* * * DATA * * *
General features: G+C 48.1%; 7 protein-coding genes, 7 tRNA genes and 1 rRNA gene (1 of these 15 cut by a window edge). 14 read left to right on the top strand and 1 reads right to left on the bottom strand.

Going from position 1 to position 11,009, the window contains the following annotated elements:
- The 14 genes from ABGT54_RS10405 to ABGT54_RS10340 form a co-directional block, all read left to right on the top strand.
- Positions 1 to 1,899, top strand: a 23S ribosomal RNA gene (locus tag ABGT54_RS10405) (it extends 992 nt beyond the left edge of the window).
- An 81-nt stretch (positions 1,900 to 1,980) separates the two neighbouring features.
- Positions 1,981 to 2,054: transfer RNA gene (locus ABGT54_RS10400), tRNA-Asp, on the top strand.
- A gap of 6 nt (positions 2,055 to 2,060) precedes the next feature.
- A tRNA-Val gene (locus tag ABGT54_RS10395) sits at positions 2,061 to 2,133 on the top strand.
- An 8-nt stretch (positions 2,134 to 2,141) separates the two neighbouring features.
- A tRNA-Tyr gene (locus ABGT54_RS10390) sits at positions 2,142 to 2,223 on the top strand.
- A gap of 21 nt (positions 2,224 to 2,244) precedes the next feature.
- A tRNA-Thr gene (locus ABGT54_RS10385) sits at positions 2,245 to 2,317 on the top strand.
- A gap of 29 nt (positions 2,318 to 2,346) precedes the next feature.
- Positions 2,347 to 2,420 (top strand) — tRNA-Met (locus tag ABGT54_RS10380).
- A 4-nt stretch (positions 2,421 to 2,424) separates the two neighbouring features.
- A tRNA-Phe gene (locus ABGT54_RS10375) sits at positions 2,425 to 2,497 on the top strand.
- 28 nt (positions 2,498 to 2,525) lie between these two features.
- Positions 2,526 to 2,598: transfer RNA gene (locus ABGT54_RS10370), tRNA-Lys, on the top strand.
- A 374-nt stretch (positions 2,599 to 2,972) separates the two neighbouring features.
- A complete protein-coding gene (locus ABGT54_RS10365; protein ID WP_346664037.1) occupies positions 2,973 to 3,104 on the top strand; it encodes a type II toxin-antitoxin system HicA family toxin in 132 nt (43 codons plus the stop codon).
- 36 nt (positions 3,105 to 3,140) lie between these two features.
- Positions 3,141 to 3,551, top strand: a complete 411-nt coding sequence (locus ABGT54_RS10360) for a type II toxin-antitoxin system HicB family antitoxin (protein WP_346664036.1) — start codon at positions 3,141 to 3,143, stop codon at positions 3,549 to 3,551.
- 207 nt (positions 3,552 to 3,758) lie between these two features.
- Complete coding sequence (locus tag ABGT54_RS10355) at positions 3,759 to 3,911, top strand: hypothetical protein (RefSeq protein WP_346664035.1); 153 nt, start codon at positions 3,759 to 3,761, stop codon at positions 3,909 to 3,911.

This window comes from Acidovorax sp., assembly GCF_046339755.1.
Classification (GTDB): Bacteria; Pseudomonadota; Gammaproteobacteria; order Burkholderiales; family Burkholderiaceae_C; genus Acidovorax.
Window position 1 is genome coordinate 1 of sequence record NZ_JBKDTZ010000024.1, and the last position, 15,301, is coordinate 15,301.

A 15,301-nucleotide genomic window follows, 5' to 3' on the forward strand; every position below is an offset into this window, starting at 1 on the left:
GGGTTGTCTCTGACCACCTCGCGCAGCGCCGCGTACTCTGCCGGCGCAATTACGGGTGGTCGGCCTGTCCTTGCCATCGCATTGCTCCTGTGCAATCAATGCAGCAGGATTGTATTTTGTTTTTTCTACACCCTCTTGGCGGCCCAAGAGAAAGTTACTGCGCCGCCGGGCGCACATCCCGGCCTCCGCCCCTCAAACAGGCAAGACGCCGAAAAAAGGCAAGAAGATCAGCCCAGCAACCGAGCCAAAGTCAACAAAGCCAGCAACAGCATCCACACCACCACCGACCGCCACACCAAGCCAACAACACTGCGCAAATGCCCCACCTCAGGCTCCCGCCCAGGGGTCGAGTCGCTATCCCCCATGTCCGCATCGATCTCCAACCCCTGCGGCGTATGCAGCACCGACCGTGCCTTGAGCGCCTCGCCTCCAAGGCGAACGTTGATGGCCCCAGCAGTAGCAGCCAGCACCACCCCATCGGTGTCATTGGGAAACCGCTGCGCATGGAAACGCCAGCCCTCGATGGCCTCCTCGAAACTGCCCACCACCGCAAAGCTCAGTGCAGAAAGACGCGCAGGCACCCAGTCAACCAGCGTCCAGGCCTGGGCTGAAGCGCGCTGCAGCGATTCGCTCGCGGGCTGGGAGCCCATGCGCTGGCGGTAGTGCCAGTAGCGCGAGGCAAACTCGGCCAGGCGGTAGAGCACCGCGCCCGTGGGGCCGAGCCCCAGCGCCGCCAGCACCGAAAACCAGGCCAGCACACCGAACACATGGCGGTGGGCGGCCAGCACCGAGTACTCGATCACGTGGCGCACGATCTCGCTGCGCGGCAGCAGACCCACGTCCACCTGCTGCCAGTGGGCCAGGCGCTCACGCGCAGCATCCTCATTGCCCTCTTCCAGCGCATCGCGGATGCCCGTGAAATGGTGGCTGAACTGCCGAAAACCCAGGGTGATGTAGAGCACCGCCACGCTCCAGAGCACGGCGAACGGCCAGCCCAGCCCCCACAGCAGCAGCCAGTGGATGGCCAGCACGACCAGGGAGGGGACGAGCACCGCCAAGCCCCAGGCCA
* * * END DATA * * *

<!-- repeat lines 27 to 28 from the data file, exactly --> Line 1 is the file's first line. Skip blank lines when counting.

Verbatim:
Window position 1 is genome coordinate 1 of sequence record NZ_JBKDTZ010000024.1, and the last position, 15,301, is coordinate 15,301.

A 15,301-nucleotide genomic window follows, 5' to 3' on the forward strand; every position below is an offset into this window, starting at 1 on the left: